I’m one of those odd individuals who thinks of her pets as “children”…little beings that are completely dependent on me for food, hydration, shelter, and the best thing of all….lots and lots of love. Of course, I realize that caring for animals in no way equates to raising children, but since my husband and I don’t have children, this is as close as we’re getting.
Our cat’s name is Disney…named, of course, for one of my very favorite things. She came from a local no-kill shelter as a kitten and was my Christmas gift from my mother-in-law the Christmas after my husband and I were married. At the time I’m writing this post, she’ll be 19 in a few days. She’s starting to slow down a bit and has some trouble jumping, but she still plays like a kitten every now and then, and still loves to curl up on me and purr herself to sleep. She’s one of the only cats I’ve ever known who can telegraph her mood with her eyes and her tail. She expresses herself in some of the most unusual ways, such as if you come to visit, and she likes you, she will turn her back you and raise her tail, showing you her “third eye”. Wise guests know that then, and only then, is it safe to try to pet her. She’s a tiny cat. The most she’s ever weighed has been just over 9 pounds, and that was just four years ago. When she was younger, she had asthma that we tried all kinds of treatments for, including ear paste, pills (which involved burrito-wrapping her in a towel and praying you didn’t lose an appendage in the process), shots, etc. Magically, she seemed to outgrow it. She now takes a pill for high blood pressure every day, but doesn’t mind, considering she gets treats to go with it. We also have her on Cosequin for her joints, which we mix into wet food. She really enjoys that, and starts asking for her wet food each day between noon and 2:30, which is problematic, since we don’t give it to her until 5:00pm.
Our dog’s name is Jazzy….named for Princess Jasmine from “Aladdin” – the animated version, not the live-action version. She’s part lab, part chow, and yes…she has black spots on her tongue. She’s 10 now, and came to us from our local Humane Society when she was about 6 months old. She weighs about 75 pounds, and is very curious about her tiny, sassy-beyond-all-reason kitty sister, but is also quite frightened of all the noise and hostility that comes from Disney, so she steers clear. Because of the size difference, we play it safe and keep them separated, which neither one of them really object to. When Jazzy first came to live with us, we thought it was going to be perfect. We have a large back yard with a 4-foot fence all the way around, so we figured she could get lots of exercise and would be fine in our yard. We realized when Jazzy was about a year and a half old that we adopted no ordinary dog. This dog is far too smart for her own good, and figured out how to climb a chain link fence, and then decided that climbing was just too time-consuming, so she just started jumping the fence. Since she discovered this fun activity as an alternative to listening to us, we put her on a 40-foot tie out when she goes outside. Never fear…we don’t leave her out for hours on end, and when she is out for any length of time, we supply her with water and a place to go for shelter.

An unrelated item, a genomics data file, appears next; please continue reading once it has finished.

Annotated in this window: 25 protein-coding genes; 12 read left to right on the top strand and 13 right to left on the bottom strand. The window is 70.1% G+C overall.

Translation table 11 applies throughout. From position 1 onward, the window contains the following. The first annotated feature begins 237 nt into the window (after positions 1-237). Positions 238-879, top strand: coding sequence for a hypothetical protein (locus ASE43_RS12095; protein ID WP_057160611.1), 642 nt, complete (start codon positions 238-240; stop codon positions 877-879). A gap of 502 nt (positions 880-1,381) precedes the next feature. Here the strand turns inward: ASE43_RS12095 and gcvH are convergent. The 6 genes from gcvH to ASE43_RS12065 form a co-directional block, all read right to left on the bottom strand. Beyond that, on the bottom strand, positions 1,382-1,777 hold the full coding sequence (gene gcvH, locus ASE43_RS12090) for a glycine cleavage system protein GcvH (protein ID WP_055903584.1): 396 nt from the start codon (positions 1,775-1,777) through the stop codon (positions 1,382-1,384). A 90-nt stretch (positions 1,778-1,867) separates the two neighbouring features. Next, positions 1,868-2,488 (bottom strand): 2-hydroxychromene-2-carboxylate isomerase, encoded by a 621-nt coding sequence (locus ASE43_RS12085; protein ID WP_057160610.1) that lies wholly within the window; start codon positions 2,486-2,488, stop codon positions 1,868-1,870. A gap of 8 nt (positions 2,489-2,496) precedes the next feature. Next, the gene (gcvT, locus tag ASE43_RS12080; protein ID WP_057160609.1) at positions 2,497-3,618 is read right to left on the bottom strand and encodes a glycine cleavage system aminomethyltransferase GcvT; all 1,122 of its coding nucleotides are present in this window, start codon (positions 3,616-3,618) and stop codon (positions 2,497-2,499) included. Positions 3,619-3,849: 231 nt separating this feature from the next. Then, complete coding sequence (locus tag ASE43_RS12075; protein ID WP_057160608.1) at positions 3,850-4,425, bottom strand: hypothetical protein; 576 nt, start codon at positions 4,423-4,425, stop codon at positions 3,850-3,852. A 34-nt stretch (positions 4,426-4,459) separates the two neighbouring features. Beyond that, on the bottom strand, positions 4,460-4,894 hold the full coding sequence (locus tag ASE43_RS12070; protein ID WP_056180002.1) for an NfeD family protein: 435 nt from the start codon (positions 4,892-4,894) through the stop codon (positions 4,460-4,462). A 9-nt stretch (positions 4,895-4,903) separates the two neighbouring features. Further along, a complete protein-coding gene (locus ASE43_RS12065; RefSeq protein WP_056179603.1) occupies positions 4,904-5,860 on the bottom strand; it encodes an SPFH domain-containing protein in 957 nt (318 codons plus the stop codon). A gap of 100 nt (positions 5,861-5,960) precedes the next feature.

Jazzy “smiles”. No, really. She smiles. The first time I saw her do it, I was picking her up from puppy day care, and she came out wagging her tail like crazy and baring her teeth at me. I thought maybe she was having some stress at day care, so I talked to our dog trainer about it, and she asked if her other body language was showing any sign of stress, and I told her “No, she’s just as happy as can be and wiggly all over”. She said “Some dogs are smart enough that if their humans smile at them when they talk to them, the dogs learn to smile back” and sure enough…Jazzy smiles. I try to take pictures of it, but she’s either too fast for me to capture it, or she looks very mean. She’s just a big softie…unless you’re another dog. Then, she really has no purpose or wants anything to do with them.